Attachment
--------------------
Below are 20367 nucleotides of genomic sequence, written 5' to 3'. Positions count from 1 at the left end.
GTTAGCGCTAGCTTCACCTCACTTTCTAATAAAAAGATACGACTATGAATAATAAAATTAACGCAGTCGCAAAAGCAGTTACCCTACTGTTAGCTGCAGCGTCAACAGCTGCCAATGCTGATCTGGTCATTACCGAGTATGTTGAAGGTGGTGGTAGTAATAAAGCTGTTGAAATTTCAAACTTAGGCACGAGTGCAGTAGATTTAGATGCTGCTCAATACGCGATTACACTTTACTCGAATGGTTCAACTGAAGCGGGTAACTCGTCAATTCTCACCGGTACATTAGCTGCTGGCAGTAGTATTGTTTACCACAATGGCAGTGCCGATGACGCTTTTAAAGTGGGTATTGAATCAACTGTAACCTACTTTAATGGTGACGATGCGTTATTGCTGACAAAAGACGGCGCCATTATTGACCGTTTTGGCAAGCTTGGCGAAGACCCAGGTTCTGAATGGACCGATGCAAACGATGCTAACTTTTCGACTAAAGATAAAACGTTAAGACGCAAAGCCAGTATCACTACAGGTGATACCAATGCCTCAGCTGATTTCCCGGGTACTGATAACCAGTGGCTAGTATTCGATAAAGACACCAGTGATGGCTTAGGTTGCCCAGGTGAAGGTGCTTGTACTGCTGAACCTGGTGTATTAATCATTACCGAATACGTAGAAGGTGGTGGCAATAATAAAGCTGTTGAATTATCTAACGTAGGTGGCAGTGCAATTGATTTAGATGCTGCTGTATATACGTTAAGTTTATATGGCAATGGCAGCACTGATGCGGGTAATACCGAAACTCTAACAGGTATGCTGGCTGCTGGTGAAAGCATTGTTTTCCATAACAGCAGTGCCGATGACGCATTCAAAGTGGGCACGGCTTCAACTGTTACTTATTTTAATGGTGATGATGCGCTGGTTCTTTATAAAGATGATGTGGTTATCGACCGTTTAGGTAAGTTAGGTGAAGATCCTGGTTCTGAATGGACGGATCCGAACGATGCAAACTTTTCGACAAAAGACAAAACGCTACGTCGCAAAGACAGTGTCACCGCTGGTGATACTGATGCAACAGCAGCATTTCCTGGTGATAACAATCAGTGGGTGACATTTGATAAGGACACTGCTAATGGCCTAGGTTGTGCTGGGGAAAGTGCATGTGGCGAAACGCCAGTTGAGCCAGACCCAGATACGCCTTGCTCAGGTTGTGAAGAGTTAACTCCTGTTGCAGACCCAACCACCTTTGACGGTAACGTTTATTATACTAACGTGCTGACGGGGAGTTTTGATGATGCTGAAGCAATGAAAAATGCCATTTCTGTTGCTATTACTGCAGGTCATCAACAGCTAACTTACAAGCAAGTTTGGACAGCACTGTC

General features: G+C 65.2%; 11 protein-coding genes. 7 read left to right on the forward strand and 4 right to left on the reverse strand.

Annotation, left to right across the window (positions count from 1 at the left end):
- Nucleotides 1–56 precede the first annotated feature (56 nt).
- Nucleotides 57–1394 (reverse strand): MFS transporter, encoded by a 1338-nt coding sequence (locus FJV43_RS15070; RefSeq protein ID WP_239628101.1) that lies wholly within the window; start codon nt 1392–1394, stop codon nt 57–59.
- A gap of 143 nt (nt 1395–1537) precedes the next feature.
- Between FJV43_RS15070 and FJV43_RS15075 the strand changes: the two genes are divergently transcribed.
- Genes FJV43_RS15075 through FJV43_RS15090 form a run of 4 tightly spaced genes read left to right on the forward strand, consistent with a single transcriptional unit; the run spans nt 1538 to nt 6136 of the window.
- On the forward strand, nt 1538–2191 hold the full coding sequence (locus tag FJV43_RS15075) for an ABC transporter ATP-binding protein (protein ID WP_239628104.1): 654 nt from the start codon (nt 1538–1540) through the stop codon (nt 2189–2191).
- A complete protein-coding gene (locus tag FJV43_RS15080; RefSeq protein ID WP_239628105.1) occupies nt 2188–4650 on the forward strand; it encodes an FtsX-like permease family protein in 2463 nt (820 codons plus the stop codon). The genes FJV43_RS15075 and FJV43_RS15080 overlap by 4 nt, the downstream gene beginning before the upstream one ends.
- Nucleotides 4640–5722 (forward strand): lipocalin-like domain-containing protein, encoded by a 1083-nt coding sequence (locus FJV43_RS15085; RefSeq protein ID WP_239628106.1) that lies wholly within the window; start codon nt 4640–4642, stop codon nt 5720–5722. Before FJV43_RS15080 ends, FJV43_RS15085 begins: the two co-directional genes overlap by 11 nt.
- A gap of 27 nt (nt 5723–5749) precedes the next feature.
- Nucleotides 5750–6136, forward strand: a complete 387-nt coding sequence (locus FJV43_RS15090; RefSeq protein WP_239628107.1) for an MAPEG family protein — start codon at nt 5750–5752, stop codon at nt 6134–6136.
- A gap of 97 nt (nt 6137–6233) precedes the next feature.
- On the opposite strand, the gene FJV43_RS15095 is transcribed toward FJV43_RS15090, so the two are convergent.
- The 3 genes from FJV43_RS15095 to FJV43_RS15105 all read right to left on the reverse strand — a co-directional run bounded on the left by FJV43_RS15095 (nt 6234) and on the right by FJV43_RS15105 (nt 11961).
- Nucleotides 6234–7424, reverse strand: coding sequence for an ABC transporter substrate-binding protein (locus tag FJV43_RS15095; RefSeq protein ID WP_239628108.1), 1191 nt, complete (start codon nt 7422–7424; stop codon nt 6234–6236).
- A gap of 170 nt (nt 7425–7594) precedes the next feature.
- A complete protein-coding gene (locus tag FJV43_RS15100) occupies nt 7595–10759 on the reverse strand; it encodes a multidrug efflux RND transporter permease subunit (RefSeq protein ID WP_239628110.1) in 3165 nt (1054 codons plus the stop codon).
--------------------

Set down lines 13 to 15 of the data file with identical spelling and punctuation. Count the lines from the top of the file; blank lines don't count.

- A gap of 27 nt (nt 5723–5749) precedes the next feature.
- Nucleotides 5750–6136, forward strand: a complete 387-nt coding sequence (locus FJV43_RS15090; RefSeq protein WP_239628107.1) for an MAPEG family protein — start codon at nt 5750–5752, stop codon at nt 6134–6136.
- A gap of 97 nt (nt 6137–6233) precedes the next feature.